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Basic Behavioral Problems
Basics in Kitten Care
Cats & Dogs - Friends?
Cat Behavior Revealed
Cat Flee Control
Cat Hairballs
Cat Items to Have
Cat Scratch Disease
Checking for Ticks
Claw Care and Clipping
Dental Care for Your Cat
Deworming Your Cat
Dietary Needs
Leashing Your Cat
Avoid Cat getting fat
Ear Mites and Your Cat
Living With Your Feline
Toxic Houseplants
5 Reasons to Declaw Cats
Special Diet for Your Cat
General Nutrition for Cats

Cats Litter Box
Poisoned Cat Symptoms
Treating fleas
Cat Making You Sick?
Collar on my Cat
Litter Box Training
Cat Development
My Cat has Allergies
My Cat has Manges
My Cat is Pregnant
Parasite Problems
Spay or Neuter my Cat?
Major Skin Conditions
Top Ailments to Watch
Adopting a Cat
Timetable for your Cat
Cleaning Cat Messes
Preparing the house
Toxoplasmosis in Cats
Training your Cat
Treating Lawn for Fleas
Tricks to medicating cat
Illnesses and your cat
When your cat gives birth
Snake Bites
Extreme Temperatures
Your Cat

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Checking Your Cat For Ticks

By Puppies For Adoption

Have you ever heard the saying, “Blood tells the tale?” In the case of ticks, that would definitely be an accurate statement.  On your cat, ticks can be fairly easy to spot, especially if your cat has a short fur coat.  If the ticks have just newly latched on to your cat’s skin, they will not yet have the telling distended body that is full of blood, their favorite and only meal they need to live on.  So how do ticks find their way onto your cat? Thanks to body heat, that is all that is needed.  Ticks seek warm-blooded animals to latch onto with their pincher-like mandibles.  They will burrow around until they find a relatively hair free spot and latch on, only letting go once they have had their fill of your cat’s blood or if the cat’s owner (that would be you) finds the culprit and pulls the ticks off.

Ticks are normally found in heavily wooded areas or places where tall grass exists.  If your cat likes to prowl and you live close to a wooded or grassy area, you will have to take precautions and be very diligent about inspecting your cat for these disgusting blood suckers.  Because these ticks carry diseases, it is important to either prevent them from latching onto your cat or finding them on your cat’s body as soon as humanly possible. 

There are a variety of treatments and preventatives available these days, so you will have to ask for the opinion of your veterinarian as to what you should purchase for your cat.  A number of factors would be considered, based on the potential risk of your cat picking up ticks.  Where you live, the lifestyle of your family and your cat and likely contact to ticks all play a part in determining the best course of treatment and preventatives for your family feline.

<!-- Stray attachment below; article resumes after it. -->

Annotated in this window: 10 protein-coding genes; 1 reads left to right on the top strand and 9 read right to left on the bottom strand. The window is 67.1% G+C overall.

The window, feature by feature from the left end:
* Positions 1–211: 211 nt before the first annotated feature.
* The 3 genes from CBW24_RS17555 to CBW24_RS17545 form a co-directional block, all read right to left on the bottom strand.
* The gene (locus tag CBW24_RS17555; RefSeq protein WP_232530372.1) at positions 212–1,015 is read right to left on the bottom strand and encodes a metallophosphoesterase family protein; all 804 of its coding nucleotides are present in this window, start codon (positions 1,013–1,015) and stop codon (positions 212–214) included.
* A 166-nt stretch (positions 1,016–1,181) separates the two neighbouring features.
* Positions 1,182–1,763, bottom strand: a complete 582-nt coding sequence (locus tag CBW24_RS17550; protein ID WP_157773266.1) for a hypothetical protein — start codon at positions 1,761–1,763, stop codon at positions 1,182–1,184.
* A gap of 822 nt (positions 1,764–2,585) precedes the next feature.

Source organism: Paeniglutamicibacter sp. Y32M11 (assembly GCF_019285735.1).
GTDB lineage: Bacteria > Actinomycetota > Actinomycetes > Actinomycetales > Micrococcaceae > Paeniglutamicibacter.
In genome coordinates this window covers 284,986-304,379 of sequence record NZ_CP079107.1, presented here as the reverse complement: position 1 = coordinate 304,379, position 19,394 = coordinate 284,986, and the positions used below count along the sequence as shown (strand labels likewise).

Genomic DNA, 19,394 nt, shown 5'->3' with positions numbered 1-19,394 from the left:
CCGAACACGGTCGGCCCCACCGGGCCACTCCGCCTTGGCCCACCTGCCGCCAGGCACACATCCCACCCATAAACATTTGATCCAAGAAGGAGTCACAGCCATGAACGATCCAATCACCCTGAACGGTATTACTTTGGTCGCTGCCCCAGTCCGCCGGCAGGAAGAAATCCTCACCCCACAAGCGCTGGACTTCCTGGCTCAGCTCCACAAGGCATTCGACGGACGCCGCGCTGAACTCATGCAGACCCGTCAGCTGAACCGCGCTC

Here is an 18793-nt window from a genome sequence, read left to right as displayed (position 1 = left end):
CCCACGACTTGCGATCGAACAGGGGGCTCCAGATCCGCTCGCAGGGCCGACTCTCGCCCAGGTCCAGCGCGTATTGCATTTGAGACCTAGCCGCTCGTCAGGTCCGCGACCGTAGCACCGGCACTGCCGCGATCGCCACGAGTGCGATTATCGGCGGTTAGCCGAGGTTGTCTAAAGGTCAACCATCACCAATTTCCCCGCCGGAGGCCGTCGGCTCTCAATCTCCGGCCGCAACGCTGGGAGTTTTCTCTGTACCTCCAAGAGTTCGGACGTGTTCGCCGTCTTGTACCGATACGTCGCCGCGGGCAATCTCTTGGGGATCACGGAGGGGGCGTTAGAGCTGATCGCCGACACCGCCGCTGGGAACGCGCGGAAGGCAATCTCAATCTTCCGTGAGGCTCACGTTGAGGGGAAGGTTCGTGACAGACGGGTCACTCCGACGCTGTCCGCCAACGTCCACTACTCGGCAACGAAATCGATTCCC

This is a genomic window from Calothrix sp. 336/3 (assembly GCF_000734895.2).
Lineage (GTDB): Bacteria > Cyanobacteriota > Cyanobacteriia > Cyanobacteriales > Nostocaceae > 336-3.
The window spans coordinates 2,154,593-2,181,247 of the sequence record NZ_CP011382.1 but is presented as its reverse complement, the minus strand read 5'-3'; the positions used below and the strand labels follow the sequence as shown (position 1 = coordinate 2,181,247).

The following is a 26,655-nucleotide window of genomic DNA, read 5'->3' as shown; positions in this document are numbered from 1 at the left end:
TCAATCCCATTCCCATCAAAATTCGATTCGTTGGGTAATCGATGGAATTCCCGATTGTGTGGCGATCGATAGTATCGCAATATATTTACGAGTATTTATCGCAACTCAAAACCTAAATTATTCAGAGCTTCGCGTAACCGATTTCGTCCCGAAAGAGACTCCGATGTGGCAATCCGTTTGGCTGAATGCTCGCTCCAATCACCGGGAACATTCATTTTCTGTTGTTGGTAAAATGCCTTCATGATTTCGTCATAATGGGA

Many topical ointments and medications that help get rid of fleas will also have an added ingredient to help combat ticks too.  Most of these are applied once a month on your cat’s skin. You would normally part the fur on your cat’s back or shoulder blade area and apply.  Most of these topical tick medications can only be obtained through your veterinarian.  Over the counter remedies are available but may not be as effective. 

Tick collars also help with preventing a tick from latching onto your cat’s skin.  Regular baths, tick dips and powders also are part of an arsenal in combating ticks.  It is very important to note that you should never, under any circumstances, use any products meant for a dog on your family feline.  Different formulas are often used to create these medical treatments, so a tick treatment that might work well for a dog could potentially kill a cat.  Cats have more delicate constitutions and those dog treatments can be toxic to them.

So what happens if you do find a tick on your cat? What is the best way to remove it without hurting your cat?  Various methods throughout the years have been used and most are old wives tales that simply do not work.  These ticks, once they latch on for their meal of blood, are virtually impossible to get off without some type of physical force.  You might have heard that if you apply petroleum jelly onto the site where the tick is latched onto, that it will suffocate and drop off.  This is not true.  Using a drop of gasoline also does not suffocate the tick and can potentially be irritating or harmful to the cat’s skin.  The best recourse is to purchase a tick removal tool or use a pair of tweezers and literally pull off the tick.  Be sure to not touch the tick with your bare hands.  Remember, they are carriers of multiple diseases!  Don’t worry if pieces of your cat’s skin also come off with the tick.  That is normal.  However, if a portion of the tick remains adhered to the skin, try and use your tweezers to pull off the piece left behind.

When it comes to ticks, a good defense starts with an even better offense.  By using the topical treatments and tick collars and baths before your cat is exposed to a potential tick-ridden area, you are ensuring a greater chance that your cat will be critter-free. 

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